Malaysia to shut some schools on Monday due to worsening haze

Malaysians wear face masks as a thick haze hovers over Kuala Lumpur, Malaysia, on Sept 26, 2015.
Malaysians wear face masks as a thick haze hovers over Kuala Lumpur, Malaysia, on Sept 26, 2015. PHOTO: EPA

KUALA LUMPUR (Bloomberg) - Malaysia ordered some schools to close as the air quality in areas surrounding Kuala Lumpur worsened to "very unhealthy" levels.

The Air Pollutant Index was between 207 and 272 in five districts near the capital on Sunday (Sept 27) as of 12pm Kuala Lumpur time, according to data on the Malaysian Department of Environment website. The air quality has since improved as of 4pm.

Schools in Kuala Lumpur, Putrajaya, Selangor, Negeri Sembilan and two areas in Sarawak were asked to shut on Monday, the Education Ministry said in an e-mailed statement.

It is the second time this month it has had to issue such an order.

Smoke from Indonesian forest fires has blanketed the region with a layer of haze in the past few weeks.

A gauge in Singapore had climbed to one-year high of 334 on Friday, a reading classified as "hazardous", prompting that nation to shut schools and suspend some outdoor events.

A reading of between 201 and 300 is classified as "very unhealthy" in Malaysia and is the second-highest level, below "hazardous".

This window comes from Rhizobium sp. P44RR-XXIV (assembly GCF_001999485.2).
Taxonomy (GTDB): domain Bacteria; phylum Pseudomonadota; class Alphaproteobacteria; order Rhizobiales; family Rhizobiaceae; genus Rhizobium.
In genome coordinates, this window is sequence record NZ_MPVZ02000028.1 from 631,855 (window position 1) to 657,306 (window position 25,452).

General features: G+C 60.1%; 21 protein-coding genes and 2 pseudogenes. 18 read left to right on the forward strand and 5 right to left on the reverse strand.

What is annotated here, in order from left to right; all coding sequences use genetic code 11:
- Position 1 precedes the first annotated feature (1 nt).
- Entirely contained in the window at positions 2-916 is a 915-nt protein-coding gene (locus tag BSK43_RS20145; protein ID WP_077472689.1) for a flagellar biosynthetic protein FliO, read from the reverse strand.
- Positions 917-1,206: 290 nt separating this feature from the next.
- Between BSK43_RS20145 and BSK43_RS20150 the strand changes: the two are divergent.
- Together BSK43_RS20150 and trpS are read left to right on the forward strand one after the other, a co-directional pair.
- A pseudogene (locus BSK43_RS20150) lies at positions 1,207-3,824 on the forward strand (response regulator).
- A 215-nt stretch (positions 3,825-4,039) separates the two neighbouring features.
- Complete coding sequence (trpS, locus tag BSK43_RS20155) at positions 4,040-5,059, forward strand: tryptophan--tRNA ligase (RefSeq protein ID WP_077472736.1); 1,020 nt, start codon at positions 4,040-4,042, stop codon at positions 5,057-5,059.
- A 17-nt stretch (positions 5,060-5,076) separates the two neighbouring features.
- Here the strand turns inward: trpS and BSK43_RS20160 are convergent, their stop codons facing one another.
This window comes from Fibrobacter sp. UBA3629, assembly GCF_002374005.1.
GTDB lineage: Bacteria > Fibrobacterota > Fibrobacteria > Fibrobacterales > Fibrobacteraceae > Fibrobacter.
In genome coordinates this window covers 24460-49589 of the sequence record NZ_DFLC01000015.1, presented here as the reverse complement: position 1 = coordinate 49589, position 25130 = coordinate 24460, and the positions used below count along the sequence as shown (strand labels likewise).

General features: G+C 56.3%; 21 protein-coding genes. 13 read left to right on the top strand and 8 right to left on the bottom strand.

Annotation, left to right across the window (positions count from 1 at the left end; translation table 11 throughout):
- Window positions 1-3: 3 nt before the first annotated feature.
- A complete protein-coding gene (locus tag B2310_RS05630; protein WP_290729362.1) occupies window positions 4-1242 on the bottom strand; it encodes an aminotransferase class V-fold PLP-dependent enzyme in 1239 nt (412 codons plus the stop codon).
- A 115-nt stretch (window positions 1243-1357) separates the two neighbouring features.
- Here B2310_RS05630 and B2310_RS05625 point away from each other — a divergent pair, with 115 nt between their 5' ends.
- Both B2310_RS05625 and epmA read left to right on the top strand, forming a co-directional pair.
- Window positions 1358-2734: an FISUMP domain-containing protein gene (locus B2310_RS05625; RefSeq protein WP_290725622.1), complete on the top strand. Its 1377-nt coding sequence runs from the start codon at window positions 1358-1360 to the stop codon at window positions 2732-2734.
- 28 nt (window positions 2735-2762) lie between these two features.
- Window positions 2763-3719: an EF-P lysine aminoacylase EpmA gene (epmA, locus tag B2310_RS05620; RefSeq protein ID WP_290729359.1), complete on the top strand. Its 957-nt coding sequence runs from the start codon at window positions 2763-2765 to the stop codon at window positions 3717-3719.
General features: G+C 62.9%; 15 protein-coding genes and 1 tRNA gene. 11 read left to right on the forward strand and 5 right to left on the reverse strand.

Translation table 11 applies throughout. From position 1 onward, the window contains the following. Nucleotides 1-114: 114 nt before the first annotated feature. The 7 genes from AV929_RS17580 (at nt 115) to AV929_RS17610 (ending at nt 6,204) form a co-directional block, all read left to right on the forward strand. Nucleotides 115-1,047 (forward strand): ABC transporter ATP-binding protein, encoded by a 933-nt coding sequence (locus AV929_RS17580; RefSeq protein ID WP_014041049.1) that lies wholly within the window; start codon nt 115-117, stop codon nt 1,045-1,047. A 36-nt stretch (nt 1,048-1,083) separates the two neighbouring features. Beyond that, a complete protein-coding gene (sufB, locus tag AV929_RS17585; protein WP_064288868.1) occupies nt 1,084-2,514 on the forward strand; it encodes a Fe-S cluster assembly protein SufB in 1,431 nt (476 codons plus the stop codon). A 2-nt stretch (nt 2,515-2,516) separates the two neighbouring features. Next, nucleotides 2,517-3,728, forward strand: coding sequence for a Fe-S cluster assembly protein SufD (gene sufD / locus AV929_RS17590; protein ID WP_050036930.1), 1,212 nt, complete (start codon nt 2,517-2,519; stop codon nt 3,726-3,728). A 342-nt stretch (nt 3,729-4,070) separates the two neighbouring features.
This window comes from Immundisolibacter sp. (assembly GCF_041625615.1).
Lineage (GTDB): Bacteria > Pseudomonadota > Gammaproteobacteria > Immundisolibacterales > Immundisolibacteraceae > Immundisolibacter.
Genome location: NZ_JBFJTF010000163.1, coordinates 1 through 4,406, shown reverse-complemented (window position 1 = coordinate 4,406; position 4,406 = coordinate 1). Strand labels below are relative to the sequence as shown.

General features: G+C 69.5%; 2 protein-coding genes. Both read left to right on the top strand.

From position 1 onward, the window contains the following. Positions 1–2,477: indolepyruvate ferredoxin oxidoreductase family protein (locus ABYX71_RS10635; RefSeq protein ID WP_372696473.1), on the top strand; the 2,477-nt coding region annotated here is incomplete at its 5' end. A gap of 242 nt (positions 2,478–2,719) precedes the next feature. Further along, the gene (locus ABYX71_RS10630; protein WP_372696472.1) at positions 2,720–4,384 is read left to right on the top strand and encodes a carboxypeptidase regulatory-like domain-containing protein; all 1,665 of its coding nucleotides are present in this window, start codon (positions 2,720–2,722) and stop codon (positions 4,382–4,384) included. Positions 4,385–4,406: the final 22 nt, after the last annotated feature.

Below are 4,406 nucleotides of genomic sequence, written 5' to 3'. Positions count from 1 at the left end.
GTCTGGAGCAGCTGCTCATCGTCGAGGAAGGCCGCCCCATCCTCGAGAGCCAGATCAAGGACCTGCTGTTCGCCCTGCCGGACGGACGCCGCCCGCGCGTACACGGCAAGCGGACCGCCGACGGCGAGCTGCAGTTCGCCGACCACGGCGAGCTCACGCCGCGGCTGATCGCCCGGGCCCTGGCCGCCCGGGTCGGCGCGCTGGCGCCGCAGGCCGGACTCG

An airport just outside Kuala Lumpur closed temporarily on Saturday afternoon as visibility dropped to less then 400m.

That forced at least 20 flights to be cancelled, according to Malaysian media reports.

Other reports on Sunday said air service between the Malaysian city of Kuching and Indonesia's Pontianak - both of which are on Borneo - was halted until further notice.

Indonesian National Disaster Management Agency spokesman Sutopo Purwo Nugroho said last Saturday that "fires continue to rage" despite a push to extinguish the blazes by more than 25,000 military, police and other personnel.

He said new fires were cropping up, while some that were previously extinguished had flared anew or had been deliberately re-ignited.

Mr Nugroho also said pollution readings in several Indonesian cities were at hazardous levels, and that nearly 168,000 people in the country had sought medical treatment for respiratory ailments. Indonesia had earlier declared a state of emergency in Sumatra's hard-hit Riau province.

Singapore has named four Indonesian companies it believes may have contributed to the smoke and said it would apply more pressure on palm-oil and forestry businesses responsible for the blazes.

Investigations aided by meteorological data and satellite imagery showed fires on Indonesian land concessions controlled by PT Rimba Hutani Mas, PT Sebangun Bumi Andalas Wood Industries, PT Bumi Sriwijaya Sentosa and PT Wachyuni Mandira, Singapore's Ministry of the Environment and Water Resources said in a statement. Representatives of the companies couldn't be reached for comment by telephone on Saturday.

The ministry also said it served Singapore-based Asia Pulp & Paper Co. with a notice for information on its subsidiaries, as well as measures taken by its suppliers in Indonesia to put out fires in their concessions.

Ms Aniela Maria, listed as the media contact person on the company's website, did not immediately reply to an e-mail seeking comment on Sunday.